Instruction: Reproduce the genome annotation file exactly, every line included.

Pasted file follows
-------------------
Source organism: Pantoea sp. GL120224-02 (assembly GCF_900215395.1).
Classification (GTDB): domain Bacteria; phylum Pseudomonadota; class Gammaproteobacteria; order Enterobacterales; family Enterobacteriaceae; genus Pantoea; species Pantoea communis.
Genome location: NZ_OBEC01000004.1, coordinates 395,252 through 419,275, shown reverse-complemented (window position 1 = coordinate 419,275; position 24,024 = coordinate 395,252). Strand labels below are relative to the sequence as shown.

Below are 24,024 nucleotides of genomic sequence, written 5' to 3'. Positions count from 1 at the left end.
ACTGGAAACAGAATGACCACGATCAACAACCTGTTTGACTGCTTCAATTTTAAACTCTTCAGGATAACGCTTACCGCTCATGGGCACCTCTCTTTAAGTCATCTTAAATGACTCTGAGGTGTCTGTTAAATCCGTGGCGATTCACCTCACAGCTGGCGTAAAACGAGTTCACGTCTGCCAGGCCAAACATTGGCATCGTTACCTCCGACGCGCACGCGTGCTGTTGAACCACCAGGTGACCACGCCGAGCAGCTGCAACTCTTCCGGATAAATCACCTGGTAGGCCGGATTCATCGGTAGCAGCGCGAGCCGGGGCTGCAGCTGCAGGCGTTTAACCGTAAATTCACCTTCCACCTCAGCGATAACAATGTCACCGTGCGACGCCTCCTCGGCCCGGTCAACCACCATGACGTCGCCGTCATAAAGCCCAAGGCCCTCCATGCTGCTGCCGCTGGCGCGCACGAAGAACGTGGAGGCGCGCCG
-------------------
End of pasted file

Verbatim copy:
Source organism: Pantoea sp. GL120224-02 (assembly GCF_900215395.1).
Classification (GTDB): domain Bacteria; phylum Pseudomonadota; class Gammaproteobacteria; order Enterobacterales; family Enterobacteriaceae; genus Pantoea; species Pantoea communis.
Genome location: NZ_OBEC01000004.1, coordinates 395,252 through 419,275, shown reverse-complemented (window position 1 = coordinate 419,275; position 24,024 = coordinate 395,252). Strand labels below are relative to the sequence as shown.

Below are 24,024 nucleotides of genomic sequence, written 5' to 3'. Positions count from 1 at the left end.
ACTGGAAACAGAATGACCACGATCAACAACCTGTTTGACTGCTTCAATTTTAAACTCTTCAGGATAACGCTTACCGCTCATGGGCACCTCTCTTTAAGTCATCTTAAATGACTCTGAGGTGTCTGTTAAATCCGTGGCGATTCACCTCACAGCTGGCGTAAAACGAGTTCACGTCTGCCAGGCCAAACATTGGCATCGTTACCTCCGACGCGCACGCGTGCTGTTGAACCACCAGGTGACCACGCCGAGCAGCTGCAACTCTTCCGGATAAATCACCTGGTAGGCCGGATTCATCGGTAGCAGCGCGAGCCGGGGCTGCAGCTGCAGGCGTTTAACCGTAAATTCACCTTCCACCTCAGCGATAACAATGTCACCGTGCGACGCCTCCTCGGCCCGGTCAACCACCATGACGTCGCCGTCATAAAGCCCAAGGCCCTCCATGCTGCTGCCGCTGGCGCGCACGAAGAACGTGGAGGCGCGCCG